Following the fifth round of Champions League group stage action, we pick out some of the heroes and villains from the best and worst of the midweek fixtures.
There are just five places remaining in the last 16 following the penultimate round of group stage games, with both Chelsea and Manchester United assuring their place in the knockout stages in matchday five.
Manchester City beat Paris Saint-Germain to ensure top spot in Group A, whilst Liverpool maintained their 100% record in this season’s competition after beating Porto 2-0 at Anfield.
Elsewhere there were vital wins for Sporting Lisbon and Inter Milan, the latter reaching the knockout stages for the first time in a decade.
Heroes and Villains from Champions League Matchday five.
Hero – Sebastien Haller
Sebastien Haller is enjoying some season in the colours of Ajax, the forward in career-best form as the spearhead of an exciting side under Erik ten Hag.
Haller was named on the bench with Ajax’s progress as group winners already assured, but was introduced at half-time with the Dutch side trailing against Besiktas and turned the game around with a second-half brace.
The Ivorian became just the fourth player – after Zé Carlos (1993), Alessandro Del Piero (1995), Diego Costa (2014) and Erling Haaland (2019) – to score in each of his first four Champions League appearances last time out, and extended that record to five with a match-winning intervention off the bench in Istanbul.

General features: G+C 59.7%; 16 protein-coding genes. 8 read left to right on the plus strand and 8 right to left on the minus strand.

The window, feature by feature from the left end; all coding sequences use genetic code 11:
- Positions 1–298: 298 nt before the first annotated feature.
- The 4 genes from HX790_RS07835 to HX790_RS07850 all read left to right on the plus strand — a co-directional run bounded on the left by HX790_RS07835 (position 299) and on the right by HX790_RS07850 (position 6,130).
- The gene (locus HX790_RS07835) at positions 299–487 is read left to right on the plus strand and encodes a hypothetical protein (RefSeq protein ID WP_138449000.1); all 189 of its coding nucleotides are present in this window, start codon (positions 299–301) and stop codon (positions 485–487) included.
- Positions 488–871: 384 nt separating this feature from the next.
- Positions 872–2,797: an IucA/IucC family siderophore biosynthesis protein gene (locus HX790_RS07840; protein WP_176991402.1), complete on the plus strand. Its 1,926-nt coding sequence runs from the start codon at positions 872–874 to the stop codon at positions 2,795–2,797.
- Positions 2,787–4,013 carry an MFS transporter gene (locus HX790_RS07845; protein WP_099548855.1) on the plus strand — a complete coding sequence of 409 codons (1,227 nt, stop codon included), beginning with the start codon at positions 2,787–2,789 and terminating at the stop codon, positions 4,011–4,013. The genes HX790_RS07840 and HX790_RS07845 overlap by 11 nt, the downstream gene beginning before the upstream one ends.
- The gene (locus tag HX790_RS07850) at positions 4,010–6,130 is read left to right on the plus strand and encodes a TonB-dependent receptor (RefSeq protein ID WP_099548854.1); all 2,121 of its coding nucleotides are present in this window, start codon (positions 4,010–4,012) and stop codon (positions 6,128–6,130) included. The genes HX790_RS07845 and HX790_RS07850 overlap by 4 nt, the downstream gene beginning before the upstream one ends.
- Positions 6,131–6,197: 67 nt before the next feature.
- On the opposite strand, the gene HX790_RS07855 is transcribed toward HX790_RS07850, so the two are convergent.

Sébastien Haller is the first player in Champions League history to score 9+ goals in the first five games of his #UCL career.
He's broken Erling Haaland's record. 🤯 pic.twitter.com/dmieQjTE1L
— Squawka Football (@Squawka) November 24, 2021
Haller has now scored nine goals from his five appearances in the competition, breaking the record set by Erling Haaland during the 2019/20 season.
It continues a remarkable run of form for the former West Ham striker since signing for Ajax, with Haller having now scored 31 goals and provided 12 assists in 42 appearances for the Eredivisie side – a record of 43 G/A in 42 games.
Villain – Haris Seferovic
Just how did he miss?
You will have to go a long way to see a worse miss than that of Haris Seferovic this season, the forward spurning a guilt-edged chance to snatch a win for Benfica at Barcelona.
Faced with just the goalkeeper in the third minute of stoppage time, the Switzerland international found himself beyond Marc-André ter Stegen, before somehow contriving to poke the ball wide of a practically open goal.
Benfica break with a numbers advantage in the 93rd minute and Haris Seferovic still somehow doesn't score against Barcelona! 😬
— Football on BT Sport (@btsportfootball) November 23, 2021